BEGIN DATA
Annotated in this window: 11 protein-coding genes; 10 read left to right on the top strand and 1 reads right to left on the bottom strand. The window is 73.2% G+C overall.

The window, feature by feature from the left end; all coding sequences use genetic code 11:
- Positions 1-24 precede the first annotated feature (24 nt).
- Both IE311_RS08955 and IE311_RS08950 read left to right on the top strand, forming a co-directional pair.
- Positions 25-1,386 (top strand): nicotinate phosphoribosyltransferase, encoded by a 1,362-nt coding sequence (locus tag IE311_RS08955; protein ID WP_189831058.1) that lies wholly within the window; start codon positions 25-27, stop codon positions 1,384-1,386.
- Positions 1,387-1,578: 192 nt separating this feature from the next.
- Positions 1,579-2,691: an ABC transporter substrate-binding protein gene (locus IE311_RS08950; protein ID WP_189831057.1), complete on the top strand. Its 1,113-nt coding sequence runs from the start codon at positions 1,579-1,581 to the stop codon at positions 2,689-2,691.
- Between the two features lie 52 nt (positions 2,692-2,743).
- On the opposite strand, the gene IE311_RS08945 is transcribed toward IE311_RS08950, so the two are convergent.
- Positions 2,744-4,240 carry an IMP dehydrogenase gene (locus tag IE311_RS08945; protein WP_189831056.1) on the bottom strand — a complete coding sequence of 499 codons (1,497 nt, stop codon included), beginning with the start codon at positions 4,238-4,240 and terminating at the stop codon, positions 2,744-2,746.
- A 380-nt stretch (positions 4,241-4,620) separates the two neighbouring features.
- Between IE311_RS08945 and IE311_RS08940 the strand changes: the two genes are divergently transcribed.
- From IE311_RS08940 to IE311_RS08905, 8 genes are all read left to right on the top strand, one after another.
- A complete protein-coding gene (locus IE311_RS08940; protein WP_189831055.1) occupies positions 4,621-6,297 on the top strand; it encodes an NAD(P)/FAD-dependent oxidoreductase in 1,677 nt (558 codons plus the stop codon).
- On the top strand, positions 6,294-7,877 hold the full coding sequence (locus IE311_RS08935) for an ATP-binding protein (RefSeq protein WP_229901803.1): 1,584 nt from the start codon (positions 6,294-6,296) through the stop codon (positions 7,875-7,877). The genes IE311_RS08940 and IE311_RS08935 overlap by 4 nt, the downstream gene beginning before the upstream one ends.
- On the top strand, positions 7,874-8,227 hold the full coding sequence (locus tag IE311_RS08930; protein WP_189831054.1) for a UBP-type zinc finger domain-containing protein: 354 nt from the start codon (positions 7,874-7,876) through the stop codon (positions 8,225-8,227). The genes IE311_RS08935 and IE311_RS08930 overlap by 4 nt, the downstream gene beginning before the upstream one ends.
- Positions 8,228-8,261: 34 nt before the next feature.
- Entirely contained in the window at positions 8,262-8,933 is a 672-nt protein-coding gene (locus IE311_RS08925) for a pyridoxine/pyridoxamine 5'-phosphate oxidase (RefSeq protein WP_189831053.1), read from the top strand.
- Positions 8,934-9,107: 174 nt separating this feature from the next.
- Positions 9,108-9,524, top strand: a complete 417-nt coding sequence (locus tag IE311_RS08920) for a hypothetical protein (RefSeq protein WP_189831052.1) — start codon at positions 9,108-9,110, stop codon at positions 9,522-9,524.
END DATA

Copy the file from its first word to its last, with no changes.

Annotated in this window: 11 protein-coding genes; 10 read left to right on the top strand and 1 reads right to left on the bottom strand. The window is 73.2% G+C overall.

The window, feature by feature from the left end; all coding sequences use genetic code 11:
- Positions 1-24 precede the first annotated feature (24 nt).
- Both IE311_RS08955 and IE311_RS08950 read left to right on the top strand, forming a co-directional pair.
- Positions 25-1,386 (top strand): nicotinate phosphoribosyltransferase, encoded by a 1,362-nt coding sequence (locus tag IE311_RS08955; protein ID WP_189831058.1) that lies wholly within the window; start codon positions 25-27, stop codon positions 1,384-1,386.
- Positions 1,387-1,578: 192 nt separating this feature from the next.
- Positions 1,579-2,691: an ABC transporter substrate-binding protein gene (locus IE311_RS08950; protein ID WP_189831057.1), complete on the top strand. Its 1,113-nt coding sequence runs from the start codon at positions 1,579-1,581 to the stop codon at positions 2,689-2,691.
- Between the two features lie 52 nt (positions 2,692-2,743).
- On the opposite strand, the gene IE311_RS08945 is transcribed toward IE311_RS08950, so the two are convergent.
- Positions 2,744-4,240 carry an IMP dehydrogenase gene (locus tag IE311_RS08945; protein WP_189831056.1) on the bottom strand — a complete coding sequence of 499 codons (1,497 nt, stop codon included), beginning with the start codon at positions 4,238-4,240 and terminating at the stop codon, positions 2,744-2,746.
- A 380-nt stretch (positions 4,241-4,620) separates the two neighbouring features.
- Between IE311_RS08945 and IE311_RS08940 the strand changes: the two genes are divergently transcribed.
- From IE311_RS08940 to IE311_RS08905, 8 genes are all read left to right on the top strand, one after another.
- A complete protein-coding gene (locus IE311_RS08940; protein WP_189831055.1) occupies positions 4,621-6,297 on the top strand; it encodes an NAD(P)/FAD-dependent oxidoreductase in 1,677 nt (558 codons plus the stop codon).
- On the top strand, positions 6,294-7,877 hold the full coding sequence (locus IE311_RS08935) for an ATP-binding protein (RefSeq protein WP_229901803.1): 1,584 nt from the start codon (positions 6,294-6,296) through the stop codon (positions 7,875-7,877). The genes IE311_RS08940 and IE311_RS08935 overlap by 4 nt, the downstream gene beginning before the upstream one ends.
- On the top strand, positions 7,874-8,227 hold the full coding sequence (locus tag IE311_RS08930; protein WP_189831054.1) for a UBP-type zinc finger domain-containing protein: 354 nt from the start codon (positions 7,874-7,876) through the stop codon (positions 8,225-8,227). The genes IE311_RS08935 and IE311_RS08930 overlap by 4 nt, the downstream gene beginning before the upstream one ends.
- Positions 8,228-8,261: 34 nt before the next feature.
- Entirely contained in the window at positions 8,262-8,933 is a 672-nt protein-coding gene (locus IE311_RS08925) for a pyridoxine/pyridoxamine 5'-phosphate oxidase (RefSeq protein WP_189831053.1), read from the top strand.
- Positions 8,934-9,107: 174 nt separating this feature from the next.
- Positions 9,108-9,524, top strand: a complete 417-nt coding sequence (locus tag IE311_RS08920) for a hypothetical protein (RefSeq protein WP_189831052.1) — start codon at positions 9,108-9,110, stop codon at positions 9,522-9,524.